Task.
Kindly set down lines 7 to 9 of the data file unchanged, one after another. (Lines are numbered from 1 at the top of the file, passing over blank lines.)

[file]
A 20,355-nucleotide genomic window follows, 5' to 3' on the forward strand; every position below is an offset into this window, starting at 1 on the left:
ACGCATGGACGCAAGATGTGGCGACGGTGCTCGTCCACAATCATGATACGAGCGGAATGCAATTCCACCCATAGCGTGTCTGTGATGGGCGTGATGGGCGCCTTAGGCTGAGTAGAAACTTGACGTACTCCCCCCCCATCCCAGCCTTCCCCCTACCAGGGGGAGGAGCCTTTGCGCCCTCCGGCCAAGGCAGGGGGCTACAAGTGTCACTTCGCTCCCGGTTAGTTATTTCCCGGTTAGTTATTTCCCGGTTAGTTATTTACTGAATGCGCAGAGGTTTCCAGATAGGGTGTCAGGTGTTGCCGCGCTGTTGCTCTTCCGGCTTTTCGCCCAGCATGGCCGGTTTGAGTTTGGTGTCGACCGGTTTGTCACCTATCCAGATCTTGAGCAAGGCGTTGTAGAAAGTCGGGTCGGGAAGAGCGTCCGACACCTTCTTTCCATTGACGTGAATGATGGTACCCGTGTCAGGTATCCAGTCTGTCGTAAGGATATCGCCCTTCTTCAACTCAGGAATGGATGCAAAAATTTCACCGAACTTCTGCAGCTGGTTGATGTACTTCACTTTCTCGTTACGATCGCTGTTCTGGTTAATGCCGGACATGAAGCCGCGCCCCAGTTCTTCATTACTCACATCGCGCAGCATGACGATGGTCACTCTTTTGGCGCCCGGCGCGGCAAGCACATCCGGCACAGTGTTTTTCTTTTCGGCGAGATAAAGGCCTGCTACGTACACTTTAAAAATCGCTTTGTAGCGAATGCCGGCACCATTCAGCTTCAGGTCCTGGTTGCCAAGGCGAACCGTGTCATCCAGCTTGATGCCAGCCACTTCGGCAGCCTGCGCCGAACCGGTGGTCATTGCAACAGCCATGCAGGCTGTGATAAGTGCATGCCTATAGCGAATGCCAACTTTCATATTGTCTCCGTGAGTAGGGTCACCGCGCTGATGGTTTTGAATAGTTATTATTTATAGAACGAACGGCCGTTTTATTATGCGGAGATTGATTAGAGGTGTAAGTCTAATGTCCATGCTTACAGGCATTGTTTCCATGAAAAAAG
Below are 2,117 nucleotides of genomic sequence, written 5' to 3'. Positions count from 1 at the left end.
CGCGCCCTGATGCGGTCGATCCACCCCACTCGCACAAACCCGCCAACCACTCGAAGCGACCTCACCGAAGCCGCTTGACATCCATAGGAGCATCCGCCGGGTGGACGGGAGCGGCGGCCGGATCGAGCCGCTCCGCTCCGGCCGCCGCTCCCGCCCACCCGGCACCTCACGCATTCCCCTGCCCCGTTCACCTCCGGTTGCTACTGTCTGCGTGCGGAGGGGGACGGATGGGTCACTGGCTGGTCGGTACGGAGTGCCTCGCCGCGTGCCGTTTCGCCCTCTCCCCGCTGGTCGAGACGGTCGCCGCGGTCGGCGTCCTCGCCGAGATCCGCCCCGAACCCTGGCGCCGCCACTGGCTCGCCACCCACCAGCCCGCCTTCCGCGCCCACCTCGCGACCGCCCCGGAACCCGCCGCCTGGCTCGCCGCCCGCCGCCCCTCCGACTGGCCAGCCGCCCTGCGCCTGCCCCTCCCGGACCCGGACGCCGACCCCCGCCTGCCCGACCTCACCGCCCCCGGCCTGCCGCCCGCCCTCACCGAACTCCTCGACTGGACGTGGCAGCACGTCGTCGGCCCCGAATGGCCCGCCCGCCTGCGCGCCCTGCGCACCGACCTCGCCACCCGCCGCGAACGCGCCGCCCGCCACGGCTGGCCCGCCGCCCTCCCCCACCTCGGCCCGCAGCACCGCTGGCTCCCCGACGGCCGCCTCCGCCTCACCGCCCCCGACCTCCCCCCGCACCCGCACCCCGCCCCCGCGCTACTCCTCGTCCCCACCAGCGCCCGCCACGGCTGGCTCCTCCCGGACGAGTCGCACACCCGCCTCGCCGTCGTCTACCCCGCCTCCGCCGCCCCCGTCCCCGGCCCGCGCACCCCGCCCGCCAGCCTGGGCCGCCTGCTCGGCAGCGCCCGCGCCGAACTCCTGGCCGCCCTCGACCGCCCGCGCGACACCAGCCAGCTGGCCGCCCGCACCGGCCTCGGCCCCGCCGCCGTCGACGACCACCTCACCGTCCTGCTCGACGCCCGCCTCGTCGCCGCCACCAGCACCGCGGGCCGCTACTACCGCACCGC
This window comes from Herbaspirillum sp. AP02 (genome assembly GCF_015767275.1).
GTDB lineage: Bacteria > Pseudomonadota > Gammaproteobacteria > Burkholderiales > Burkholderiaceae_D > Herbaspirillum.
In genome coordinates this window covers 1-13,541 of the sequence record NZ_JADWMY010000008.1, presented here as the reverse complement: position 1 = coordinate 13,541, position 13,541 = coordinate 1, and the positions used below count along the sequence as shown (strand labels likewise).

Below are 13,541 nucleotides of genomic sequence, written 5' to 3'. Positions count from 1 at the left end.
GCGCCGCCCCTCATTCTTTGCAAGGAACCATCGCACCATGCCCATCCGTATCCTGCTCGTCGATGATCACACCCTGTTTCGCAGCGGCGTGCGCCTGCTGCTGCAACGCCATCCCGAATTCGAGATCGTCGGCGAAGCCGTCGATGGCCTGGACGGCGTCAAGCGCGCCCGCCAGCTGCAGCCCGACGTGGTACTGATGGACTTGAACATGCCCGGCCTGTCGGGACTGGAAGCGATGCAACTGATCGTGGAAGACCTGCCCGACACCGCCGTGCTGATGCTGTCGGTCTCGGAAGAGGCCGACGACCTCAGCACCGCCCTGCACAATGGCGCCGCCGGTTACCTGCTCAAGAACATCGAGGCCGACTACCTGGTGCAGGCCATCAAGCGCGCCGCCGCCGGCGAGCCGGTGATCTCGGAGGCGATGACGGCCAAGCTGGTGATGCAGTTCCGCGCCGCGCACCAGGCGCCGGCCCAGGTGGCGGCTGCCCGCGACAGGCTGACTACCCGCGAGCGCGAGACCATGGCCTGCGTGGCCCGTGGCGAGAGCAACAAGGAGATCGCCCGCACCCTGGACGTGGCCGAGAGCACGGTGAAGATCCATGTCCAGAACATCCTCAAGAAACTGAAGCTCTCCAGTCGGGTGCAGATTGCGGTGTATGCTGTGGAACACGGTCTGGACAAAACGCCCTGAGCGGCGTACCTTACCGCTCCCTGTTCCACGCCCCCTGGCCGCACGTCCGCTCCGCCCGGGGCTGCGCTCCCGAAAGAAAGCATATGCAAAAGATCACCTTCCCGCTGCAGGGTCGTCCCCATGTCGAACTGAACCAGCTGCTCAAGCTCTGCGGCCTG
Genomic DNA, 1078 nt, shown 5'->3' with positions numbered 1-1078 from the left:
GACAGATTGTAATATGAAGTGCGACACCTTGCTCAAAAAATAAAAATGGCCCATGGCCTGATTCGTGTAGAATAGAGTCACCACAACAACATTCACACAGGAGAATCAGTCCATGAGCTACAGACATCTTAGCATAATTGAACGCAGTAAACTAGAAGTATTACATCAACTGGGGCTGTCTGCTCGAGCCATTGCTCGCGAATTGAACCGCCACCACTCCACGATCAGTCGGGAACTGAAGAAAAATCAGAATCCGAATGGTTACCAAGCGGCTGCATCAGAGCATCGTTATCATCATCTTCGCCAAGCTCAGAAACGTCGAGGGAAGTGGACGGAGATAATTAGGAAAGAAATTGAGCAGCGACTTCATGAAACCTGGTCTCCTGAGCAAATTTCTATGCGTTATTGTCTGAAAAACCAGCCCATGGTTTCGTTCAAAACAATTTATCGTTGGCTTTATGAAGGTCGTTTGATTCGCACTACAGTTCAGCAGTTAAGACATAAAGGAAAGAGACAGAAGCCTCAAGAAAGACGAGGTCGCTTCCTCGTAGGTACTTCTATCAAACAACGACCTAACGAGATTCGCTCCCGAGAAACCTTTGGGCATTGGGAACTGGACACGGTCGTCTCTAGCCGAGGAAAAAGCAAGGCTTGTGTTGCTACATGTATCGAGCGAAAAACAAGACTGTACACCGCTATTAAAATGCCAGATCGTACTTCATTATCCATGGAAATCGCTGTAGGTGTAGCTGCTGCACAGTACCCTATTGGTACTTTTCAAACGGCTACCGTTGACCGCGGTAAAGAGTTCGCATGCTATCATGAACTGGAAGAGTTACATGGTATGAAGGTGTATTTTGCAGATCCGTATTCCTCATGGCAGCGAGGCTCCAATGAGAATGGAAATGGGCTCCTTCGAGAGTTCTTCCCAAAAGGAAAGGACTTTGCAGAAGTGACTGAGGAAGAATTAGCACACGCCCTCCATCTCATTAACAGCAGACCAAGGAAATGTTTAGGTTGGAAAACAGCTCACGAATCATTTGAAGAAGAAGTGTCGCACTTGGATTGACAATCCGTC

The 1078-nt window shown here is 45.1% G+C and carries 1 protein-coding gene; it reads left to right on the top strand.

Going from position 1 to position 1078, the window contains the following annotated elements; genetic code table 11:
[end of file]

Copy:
In genome coordinates this window covers 1-13,541 of the sequence record NZ_JADWMY010000008.1, presented here as the reverse complement: position 1 = coordinate 13,541, position 13,541 = coordinate 1, and the positions used below count along the sequence as shown (strand labels likewise).

Below are 13,541 nucleotides of genomic sequence, written 5' to 3'. Positions count from 1 at the left end.
GCGCCGCCCCTCATTCTTTGCAAGGAACCATCGCACCATGCCCATCCGTATCCTGCTCGTCGATGATCACACCCTGTTTCGCAGCGGCGTGCGCCTGCTGCTGCAACGCCATCCCGAATTCGAGATCGTCGGCGAAGCCGTCGATGGCCTGGACGGCGTCAAGCGCGCCCGCCAGCTGCAGCCCGACGTGGTACTGATGGACTTGAACATGCCCGGCCTGTCGGGACTGGAAGCGATGCAACTGATCGTGGAAGACCTGCCCGACACCGCCGTGCTGATGCTGTCGGTCTCGGAAGAGGCCGACGACCTCAGCACCGCCCTGCACAATGGCGCCGCCGGTTACCTGCTCAAGAACATCGAGGCCGACTACCTGGTGCAGGCCATCAAGCGCGCCGCCGCCGGCGAGCCGGTGATCTCGGAGGCGATGACGGCCAAGCTGGTGATGCAGTTCCGCGCCGCGCACCAGGCGCCGGCCCAGGTGGCGGCTGCCCGCGACAGGCTGACTACCCGCGAGCGCGAGACCATGGCCTGCGTGGCCCGTGGCGAGAGCAACAAGGAGATCGCCCGCACCCTGGACGTGGCCGAGAGCACGGTGAAGATCCATGTCCAGAACATCCTCAAGAAACTGAAGCTCTCCAGTCGGGTGCAGATTGCGGTGTATGCTGTGGAACACGGTCTGGACAAAACGCCCTGAGCGGCGTACCTTACCGCTCCCTGTTCCACGCCCCCTGGCCGCACGTCCGCTCCGCCCGGGGCTGCGCTCCCGAAAGAAAGCATATGCAAAAGATCACCTTCCCGCTGCAGGGTCGTCCCCATGTCGAACTGAACCAGCTGCTCAAGCTCTGCGGCCTG